October 2, 2020
Concern over declining investor support for the proptech sector may have been premature. A sharp pullback in the first quarter resulted in a 41.5% year-over-year decline for the first half of 2020, Deloitte says. However, Q2 investment volume globally was up by more than 100%.
“This second-quarter growth was largely directed toward US proptechs, which raised more than US$2billion and comprised nearly 95% of proptech investments globally,” says Deloitte. “It was also heavily weighted toward proptechs that focused on leasing and purchase-sale transactions, which received 71% of the funding.”
Deloitte says its research revealed a growing dichotomy between recent proptech funding and performance. Many co-sharing proptechs and startups were significantly hit by the pandemic due to rapid contraction in business activity, travel restrictions, and health and safety concerns related to shared spaces.
In particular, Deloitte notes that co-working companies experienced negative rental impacts as some of their primary sources of income comes from freelancers, startups, and small businesses, which were adversely affected by the government-led economic shutdowns. Many of them adopted cost-saving measures, such as layoffs, while others offered discounts and attractive terms to retain customers.
However, during Q2, a large proportion of funding was directed toward co-sharing spaces, which raised U$1.2 billion, “signifying continued investor confidence,” according to Deloitte.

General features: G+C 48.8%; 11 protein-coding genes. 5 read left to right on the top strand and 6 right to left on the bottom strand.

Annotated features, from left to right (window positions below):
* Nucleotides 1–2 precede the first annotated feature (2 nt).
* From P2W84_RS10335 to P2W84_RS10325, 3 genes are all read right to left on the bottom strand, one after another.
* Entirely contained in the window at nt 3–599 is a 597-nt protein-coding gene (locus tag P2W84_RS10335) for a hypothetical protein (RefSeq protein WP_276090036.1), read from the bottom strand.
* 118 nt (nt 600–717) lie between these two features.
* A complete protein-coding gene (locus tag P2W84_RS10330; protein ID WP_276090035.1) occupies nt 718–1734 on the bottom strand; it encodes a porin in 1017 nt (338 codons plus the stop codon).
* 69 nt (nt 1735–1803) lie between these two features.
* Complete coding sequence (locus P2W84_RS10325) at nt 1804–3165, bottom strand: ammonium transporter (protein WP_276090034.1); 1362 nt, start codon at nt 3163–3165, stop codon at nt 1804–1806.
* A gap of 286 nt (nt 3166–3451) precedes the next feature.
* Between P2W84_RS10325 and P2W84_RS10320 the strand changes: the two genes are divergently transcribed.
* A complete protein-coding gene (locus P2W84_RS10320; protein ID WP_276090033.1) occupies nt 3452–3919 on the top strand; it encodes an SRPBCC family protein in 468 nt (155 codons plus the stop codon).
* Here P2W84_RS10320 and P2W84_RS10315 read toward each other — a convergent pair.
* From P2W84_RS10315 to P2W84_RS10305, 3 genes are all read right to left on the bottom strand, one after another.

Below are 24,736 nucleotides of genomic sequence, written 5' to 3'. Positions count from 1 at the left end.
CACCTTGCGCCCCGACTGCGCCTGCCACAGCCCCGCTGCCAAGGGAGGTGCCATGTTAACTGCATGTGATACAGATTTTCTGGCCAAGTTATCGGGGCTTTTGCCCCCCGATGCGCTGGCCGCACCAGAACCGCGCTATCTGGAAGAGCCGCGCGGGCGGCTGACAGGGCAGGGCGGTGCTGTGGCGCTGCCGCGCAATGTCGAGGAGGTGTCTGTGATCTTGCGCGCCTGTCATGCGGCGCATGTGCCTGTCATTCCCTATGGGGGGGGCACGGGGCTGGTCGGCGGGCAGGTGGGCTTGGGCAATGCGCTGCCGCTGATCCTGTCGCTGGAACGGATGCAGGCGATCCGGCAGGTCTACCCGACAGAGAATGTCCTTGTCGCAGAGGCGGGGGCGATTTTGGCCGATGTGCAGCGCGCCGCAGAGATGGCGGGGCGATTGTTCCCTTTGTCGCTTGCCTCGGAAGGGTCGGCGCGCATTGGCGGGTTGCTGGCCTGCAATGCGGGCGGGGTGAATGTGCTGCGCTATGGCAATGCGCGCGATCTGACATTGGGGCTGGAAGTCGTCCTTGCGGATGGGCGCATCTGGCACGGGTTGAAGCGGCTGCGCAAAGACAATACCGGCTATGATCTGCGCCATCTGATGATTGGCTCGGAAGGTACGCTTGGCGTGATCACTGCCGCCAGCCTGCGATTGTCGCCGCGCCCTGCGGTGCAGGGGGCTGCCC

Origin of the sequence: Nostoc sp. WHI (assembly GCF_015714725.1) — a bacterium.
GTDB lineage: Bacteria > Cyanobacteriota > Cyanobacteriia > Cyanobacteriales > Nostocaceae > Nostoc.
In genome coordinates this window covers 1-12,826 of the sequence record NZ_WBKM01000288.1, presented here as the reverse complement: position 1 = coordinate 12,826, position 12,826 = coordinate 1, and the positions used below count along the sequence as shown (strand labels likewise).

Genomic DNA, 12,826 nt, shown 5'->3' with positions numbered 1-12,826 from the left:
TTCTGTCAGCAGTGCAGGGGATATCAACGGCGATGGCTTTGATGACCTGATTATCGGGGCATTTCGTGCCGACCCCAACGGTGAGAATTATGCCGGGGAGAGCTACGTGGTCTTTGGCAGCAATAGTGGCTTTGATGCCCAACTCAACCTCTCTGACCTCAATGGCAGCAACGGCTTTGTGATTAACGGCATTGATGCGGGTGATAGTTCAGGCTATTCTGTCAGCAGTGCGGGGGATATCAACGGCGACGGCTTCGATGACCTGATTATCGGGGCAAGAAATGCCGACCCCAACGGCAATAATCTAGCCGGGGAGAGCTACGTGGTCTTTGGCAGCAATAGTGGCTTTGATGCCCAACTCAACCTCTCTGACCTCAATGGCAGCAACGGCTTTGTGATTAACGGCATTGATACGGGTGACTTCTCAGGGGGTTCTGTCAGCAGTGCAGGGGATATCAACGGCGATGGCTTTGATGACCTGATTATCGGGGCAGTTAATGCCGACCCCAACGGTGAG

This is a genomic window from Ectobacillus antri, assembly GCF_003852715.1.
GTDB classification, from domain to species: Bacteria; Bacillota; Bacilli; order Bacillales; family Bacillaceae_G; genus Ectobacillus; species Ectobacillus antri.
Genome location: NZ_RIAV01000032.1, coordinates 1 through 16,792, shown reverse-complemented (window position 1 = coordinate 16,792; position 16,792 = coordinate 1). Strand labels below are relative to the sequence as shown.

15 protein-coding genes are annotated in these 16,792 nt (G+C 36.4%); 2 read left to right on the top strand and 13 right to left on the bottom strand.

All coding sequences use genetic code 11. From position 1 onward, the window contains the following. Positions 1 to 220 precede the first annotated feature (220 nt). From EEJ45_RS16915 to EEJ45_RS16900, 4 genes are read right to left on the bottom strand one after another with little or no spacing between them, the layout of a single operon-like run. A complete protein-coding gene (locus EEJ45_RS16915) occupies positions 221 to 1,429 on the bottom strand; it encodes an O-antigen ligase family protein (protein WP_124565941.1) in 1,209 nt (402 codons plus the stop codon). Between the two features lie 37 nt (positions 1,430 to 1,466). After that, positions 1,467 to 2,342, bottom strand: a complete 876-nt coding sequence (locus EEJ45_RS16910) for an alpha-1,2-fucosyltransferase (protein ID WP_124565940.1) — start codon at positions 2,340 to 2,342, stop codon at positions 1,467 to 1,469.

Meanwhile, in the U.S., there was a gradual rise in M&A activity in the first half of 2020. There were five deals in the first quarter and six in the second. Proptechs in the property development and management category continued to be the prime target and accounted for seven of these 11 acquisitions.
“Considering three different scenarios based on the potential speed of recovery from COVID-19—baseline, no end in sight, and fast bounce back—our forecast estimates that total funding in the US proptechs may decline to US$7.3 billion–US$8.3billion in 2020, even as funding improves in the second half,” Deloitte says in a report assembled by U.S. real estate leader Jim Berry and colleagues. “In 2021, we believe funding will likely increase in the range of US$10.9 billion–US$17.2 billion.”
That said, Deloitte’s recommendations will apply to all funding scenarios. “A lower funding scenario will only make investors more selective, increasing competition.”
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